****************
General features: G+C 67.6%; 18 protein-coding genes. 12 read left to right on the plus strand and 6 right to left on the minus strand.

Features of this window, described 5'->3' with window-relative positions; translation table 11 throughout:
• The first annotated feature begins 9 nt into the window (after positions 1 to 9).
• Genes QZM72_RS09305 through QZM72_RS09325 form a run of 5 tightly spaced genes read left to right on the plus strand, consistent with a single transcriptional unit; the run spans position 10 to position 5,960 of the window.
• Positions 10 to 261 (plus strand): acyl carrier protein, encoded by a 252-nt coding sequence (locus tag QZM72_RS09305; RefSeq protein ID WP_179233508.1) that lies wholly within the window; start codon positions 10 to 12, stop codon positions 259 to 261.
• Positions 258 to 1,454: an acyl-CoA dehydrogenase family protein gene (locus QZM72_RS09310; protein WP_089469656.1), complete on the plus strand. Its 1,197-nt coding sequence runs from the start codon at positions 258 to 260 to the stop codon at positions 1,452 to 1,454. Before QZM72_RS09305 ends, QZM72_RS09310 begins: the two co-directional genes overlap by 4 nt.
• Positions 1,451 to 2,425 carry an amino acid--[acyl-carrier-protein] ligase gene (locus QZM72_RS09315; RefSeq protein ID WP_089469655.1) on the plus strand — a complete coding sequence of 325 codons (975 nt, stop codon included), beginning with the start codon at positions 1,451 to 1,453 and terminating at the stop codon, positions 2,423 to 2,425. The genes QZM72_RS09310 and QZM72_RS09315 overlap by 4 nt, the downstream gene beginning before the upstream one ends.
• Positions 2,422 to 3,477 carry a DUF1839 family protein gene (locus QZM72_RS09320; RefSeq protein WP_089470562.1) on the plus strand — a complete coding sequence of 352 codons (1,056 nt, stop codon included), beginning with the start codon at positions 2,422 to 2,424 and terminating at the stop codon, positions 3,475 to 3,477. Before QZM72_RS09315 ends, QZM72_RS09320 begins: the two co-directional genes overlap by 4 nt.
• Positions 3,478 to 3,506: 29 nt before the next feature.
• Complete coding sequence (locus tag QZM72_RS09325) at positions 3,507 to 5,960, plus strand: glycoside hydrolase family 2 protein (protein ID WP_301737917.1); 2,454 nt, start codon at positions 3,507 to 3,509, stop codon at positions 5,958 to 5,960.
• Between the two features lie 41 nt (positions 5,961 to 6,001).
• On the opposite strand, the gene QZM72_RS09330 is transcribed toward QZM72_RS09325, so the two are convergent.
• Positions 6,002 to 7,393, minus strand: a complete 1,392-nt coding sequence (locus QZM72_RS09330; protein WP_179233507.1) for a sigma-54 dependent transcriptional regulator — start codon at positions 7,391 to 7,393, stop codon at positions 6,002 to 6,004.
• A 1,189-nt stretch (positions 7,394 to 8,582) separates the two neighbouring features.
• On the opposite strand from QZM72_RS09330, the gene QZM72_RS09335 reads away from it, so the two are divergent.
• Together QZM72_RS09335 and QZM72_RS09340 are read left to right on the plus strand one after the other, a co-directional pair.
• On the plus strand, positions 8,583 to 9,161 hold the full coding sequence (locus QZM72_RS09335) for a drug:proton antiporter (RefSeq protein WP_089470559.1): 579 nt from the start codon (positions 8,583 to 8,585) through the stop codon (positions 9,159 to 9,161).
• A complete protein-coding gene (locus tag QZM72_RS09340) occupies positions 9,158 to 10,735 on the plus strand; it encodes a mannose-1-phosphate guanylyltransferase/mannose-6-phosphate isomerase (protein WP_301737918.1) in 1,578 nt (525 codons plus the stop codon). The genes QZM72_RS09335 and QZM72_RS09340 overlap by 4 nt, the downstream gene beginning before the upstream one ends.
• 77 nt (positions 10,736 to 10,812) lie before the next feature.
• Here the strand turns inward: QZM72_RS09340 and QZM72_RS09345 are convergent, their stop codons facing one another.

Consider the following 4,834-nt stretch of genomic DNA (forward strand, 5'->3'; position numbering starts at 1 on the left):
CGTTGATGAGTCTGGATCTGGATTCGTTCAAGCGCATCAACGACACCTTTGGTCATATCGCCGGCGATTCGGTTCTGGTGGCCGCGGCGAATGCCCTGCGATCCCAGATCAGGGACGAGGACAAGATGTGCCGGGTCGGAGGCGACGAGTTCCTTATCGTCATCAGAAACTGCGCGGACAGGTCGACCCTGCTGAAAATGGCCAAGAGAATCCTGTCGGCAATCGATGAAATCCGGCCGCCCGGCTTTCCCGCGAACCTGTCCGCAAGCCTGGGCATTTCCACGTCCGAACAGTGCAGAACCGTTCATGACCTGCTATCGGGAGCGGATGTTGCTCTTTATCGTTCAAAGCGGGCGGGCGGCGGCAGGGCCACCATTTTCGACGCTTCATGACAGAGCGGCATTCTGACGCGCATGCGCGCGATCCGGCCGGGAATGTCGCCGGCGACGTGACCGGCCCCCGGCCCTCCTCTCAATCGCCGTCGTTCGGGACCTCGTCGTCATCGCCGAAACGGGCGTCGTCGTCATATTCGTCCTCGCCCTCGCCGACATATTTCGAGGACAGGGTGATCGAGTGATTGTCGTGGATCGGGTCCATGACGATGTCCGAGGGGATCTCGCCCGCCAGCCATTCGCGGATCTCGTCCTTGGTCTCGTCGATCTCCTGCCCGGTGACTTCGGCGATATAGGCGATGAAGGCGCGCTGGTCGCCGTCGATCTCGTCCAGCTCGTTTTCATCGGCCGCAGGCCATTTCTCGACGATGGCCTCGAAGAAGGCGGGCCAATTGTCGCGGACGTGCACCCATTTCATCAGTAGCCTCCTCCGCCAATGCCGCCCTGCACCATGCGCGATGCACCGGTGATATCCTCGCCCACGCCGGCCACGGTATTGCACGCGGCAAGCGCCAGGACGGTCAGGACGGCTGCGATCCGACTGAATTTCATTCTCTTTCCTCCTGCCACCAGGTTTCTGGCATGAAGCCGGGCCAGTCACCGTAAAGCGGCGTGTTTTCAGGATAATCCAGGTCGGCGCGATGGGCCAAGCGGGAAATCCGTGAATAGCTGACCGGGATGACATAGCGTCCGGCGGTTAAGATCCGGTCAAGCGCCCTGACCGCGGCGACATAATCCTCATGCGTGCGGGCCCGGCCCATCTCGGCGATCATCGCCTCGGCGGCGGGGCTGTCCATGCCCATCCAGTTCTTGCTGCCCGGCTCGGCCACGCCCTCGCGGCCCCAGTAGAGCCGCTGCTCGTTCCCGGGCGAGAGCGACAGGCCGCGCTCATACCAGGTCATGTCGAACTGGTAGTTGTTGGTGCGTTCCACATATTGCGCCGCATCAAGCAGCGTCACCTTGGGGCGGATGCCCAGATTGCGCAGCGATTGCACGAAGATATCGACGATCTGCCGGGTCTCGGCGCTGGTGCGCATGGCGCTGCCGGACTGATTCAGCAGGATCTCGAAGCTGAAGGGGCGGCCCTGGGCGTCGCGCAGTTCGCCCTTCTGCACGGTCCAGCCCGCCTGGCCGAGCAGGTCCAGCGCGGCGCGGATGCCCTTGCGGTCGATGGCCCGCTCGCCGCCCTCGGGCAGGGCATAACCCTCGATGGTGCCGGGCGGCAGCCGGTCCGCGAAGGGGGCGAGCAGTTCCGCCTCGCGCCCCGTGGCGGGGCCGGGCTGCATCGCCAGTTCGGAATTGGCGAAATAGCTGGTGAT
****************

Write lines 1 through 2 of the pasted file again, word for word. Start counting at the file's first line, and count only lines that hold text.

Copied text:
General features: G+C 67.6%; 18 protein-coding genes. 12 read left to right on the plus strand and 6 right to left on the minus strand.

Features of this window, described 5'->3' with window-relative positions; translation table 11 throughout: